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Caroline Inspires Pet Rescue
by Susan Easterly
Cat Fancy, March 2002
Age and chronic health problems diminished Caroline's once-stunning looks, but something special shined in the orange Persian's eyes. Thanks to excellent care, she thrived at Best Friends Animal Sanctuary in Kanab, Utah, for 10 years.
Judie and Tom Brown of Cleveland, Ohio, longtime animal lovers with a passion for old and ill cats, crossed paths with Caroline during a trip to Best Friends in September 1999. The couple's membership in the organization spurred them to make the trip and spend time working at the sanctuary. The Browns met many animals during their volunteer stint but couldn't stop thinking about Caroline.
"Out of all the cats, Caroline stood out," Judie says. "There was a magnetism, something about her."
The Browns snapped a photo of Caroline and pondered adopting her, though they already lived with three senior cats. They realized, however, that Caroline already received the best possible care and Best Friends had long ago become her home. Instead, they made plans to revisit her soon. When they returned to Ohio, they enlarged her photo and placed it in their dining room.
Tom frequently looked at the photo and told Judie, "This is our incentive to do something for cats that are old and sick, the ones nobody wants that aren't the beautiful kitties of the world."
A few months later, Tom urged Judie to check on Caroline's progress. Best Friends told her Caroline passed away in October.
Inspiration Leads to Action
"There are no coincidences in life," says Judie, who believes Caroline briefly entered their lives for a reason. Shortly after learning the sad news, the Browns donated a headstone for Caroline. In August 2000, they founded the nonprofit Caroline's Kids Pet Rescue to honor her memory and provide compassionate care for other cats like her. Its mission: provide a safe, nurturing environment for old, sick or unwanted cats through foster care and adoption.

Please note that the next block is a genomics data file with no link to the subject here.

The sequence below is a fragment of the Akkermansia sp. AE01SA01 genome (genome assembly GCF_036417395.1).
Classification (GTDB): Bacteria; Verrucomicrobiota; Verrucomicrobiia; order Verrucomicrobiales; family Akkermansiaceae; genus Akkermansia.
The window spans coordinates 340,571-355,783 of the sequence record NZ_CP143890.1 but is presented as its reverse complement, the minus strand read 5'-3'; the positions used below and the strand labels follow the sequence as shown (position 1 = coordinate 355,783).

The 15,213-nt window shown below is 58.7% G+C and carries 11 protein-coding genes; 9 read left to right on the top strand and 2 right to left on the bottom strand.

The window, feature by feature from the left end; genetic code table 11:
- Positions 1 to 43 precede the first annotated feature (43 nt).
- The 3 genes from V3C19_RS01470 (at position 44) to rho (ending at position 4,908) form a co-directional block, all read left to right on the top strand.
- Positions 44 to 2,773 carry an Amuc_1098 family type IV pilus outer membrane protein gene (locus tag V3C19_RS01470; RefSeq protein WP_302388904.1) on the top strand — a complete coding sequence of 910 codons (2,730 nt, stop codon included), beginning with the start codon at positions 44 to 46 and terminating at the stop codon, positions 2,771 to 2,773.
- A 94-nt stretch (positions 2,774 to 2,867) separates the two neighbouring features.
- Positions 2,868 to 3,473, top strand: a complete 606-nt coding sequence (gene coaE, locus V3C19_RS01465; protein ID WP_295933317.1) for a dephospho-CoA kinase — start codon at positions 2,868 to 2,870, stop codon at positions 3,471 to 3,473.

"This is a niche people don't want to address," says Judie, CKPR executive director. "Cats get older and come down with health problems, and the commitment [to care for them] is not always there.
"Because an animal is old or sick does not make them worthless," she continues. "They deserve every bit of dignity and respect as that healthy kitten."
Judie and her team of roughly 50 dedicated volunteers, foster-care providers and adoptive parents provide three categories of care:
Emergency care: CKPR provides immediate shelter for recently rescued cats that need a home while paperwork and veterinary tests are completed, or for cats who need a place to recuperate after spay or neuter surgery.
Ninety-day care: Cats in this category have been rescued by CKPR and received a veterinary evaluation. They are currently being processed for adoption and may require foster care for up the three months.
Long-term care: These cats need loving, nurturing homes for an unspecified amount of time.
"We pay everything for foster cats: the food, litter and veterinarian bills. All we ask is that the cats are taken to our veterinarian," Judie explains. Caroline's Kids has successfully placed more than 30 cats in permanent homes. The group's five-year plan calls for a free-roaming sanctuary in Northeastern Ohio where senior cats can peacefully live out their lives.
The fledgling group works hard to make its vision a reality through participation in community events, setting up presentations to service groups in the area and partnering with schools to sponsor senior cats. Radio, television and newspaper coverage, along with fundraising events and donations, round out the current efforts. In addition, a strategic-planning consultant currently assists Caroline's Kids with grant applications.
The process will be a lengthy one but Judie, who often works 18 hours a day, seven days a week, isn't worried. "Everything has fallen into place," she says.
Caroline's Kids Pet Rescue welcomes donations. For more information, write Caroline's Kids Pet Rescue, P.O. Box 24068, Mayfield Heights, Ohio 44124.
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